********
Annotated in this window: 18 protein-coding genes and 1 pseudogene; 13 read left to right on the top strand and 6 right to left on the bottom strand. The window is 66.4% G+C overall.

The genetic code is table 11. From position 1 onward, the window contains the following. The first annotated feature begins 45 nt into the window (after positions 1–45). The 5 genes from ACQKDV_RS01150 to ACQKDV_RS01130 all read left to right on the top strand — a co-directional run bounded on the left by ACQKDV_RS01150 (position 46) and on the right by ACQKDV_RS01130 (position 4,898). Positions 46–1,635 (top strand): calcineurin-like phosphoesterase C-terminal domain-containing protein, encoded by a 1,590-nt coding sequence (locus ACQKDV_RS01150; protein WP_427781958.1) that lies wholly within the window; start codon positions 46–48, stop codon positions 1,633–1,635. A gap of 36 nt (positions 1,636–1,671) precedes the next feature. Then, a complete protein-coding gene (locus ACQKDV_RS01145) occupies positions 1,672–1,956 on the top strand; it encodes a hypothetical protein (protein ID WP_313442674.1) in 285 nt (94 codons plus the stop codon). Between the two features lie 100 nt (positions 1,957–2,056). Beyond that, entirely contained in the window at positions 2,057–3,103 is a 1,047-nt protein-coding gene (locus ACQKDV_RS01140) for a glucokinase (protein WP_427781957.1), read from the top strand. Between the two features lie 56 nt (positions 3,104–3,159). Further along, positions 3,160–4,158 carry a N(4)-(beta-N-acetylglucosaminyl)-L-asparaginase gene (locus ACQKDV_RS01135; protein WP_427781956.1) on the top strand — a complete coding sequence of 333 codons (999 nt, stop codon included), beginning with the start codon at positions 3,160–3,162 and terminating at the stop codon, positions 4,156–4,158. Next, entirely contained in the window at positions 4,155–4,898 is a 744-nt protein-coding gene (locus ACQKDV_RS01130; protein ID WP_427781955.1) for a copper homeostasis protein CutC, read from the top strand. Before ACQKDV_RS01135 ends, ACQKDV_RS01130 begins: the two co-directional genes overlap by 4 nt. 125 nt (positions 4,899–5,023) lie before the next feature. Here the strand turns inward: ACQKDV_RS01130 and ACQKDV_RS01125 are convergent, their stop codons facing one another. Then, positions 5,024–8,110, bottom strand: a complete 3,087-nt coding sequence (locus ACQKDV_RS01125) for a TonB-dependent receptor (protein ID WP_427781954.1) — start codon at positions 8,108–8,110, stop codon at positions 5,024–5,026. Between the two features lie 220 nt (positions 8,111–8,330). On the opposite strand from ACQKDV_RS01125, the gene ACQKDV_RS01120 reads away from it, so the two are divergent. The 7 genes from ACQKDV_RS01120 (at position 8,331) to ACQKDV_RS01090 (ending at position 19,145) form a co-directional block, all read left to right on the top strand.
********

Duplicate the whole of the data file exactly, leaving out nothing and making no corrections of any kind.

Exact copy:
Annotated in this window: 18 protein-coding genes and 1 pseudogene; 13 read left to right on the top strand and 6 right to left on the bottom strand. The window is 66.4% G+C overall.

The genetic code is table 11. From position 1 onward, the window contains the following. The first annotated feature begins 45 nt into the window (after positions 1–45). The 5 genes from ACQKDV_RS01150 to ACQKDV_RS01130 all read left to right on the top strand — a co-directional run bounded on the left by ACQKDV_RS01150 (position 46) and on the right by ACQKDV_RS01130 (position 4,898). Positions 46–1,635 (top strand): calcineurin-like phosphoesterase C-terminal domain-containing protein, encoded by a 1,590-nt coding sequence (locus ACQKDV_RS01150; protein WP_427781958.1) that lies wholly within the window; start codon positions 46–48, stop codon positions 1,633–1,635. A gap of 36 nt (positions 1,636–1,671) precedes the next feature. Then, a complete protein-coding gene (locus ACQKDV_RS01145) occupies positions 1,672–1,956 on the top strand; it encodes a hypothetical protein (protein ID WP_313442674.1) in 285 nt (94 codons plus the stop codon). Between the two features lie 100 nt (positions 1,957–2,056). Beyond that, entirely contained in the window at positions 2,057–3,103 is a 1,047-nt protein-coding gene (locus ACQKDV_RS01140) for a glucokinase (protein WP_427781957.1), read from the top strand. Between the two features lie 56 nt (positions 3,104–3,159). Further along, positions 3,160–4,158 carry a N(4)-(beta-N-acetylglucosaminyl)-L-asparaginase gene (locus ACQKDV_RS01135; protein WP_427781956.1) on the top strand — a complete coding sequence of 333 codons (999 nt, stop codon included), beginning with the start codon at positions 3,160–3,162 and terminating at the stop codon, positions 4,156–4,158. Next, entirely contained in the window at positions 4,155–4,898 is a 744-nt protein-coding gene (locus ACQKDV_RS01130; protein ID WP_427781955.1) for a copper homeostasis protein CutC, read from the top strand. Before ACQKDV_RS01135 ends, ACQKDV_RS01130 begins: the two co-directional genes overlap by 4 nt. 125 nt (positions 4,899–5,023) lie before the next feature. Here the strand turns inward: ACQKDV_RS01130 and ACQKDV_RS01125 are convergent, their stop codons facing one another. Then, positions 5,024–8,110, bottom strand: a complete 3,087-nt coding sequence (locus ACQKDV_RS01125) for a TonB-dependent receptor (protein ID WP_427781954.1) — start codon at positions 8,108–8,110, stop codon at positions 5,024–5,026. Between the two features lie 220 nt (positions 8,111–8,330). On the opposite strand from ACQKDV_RS01125, the gene ACQKDV_RS01120 reads away from it, so the two are divergent. The 7 genes from ACQKDV_RS01120 (at position 8,331) to ACQKDV_RS01090 (ending at position 19,145) form a co-directional block, all read left to right on the top strand.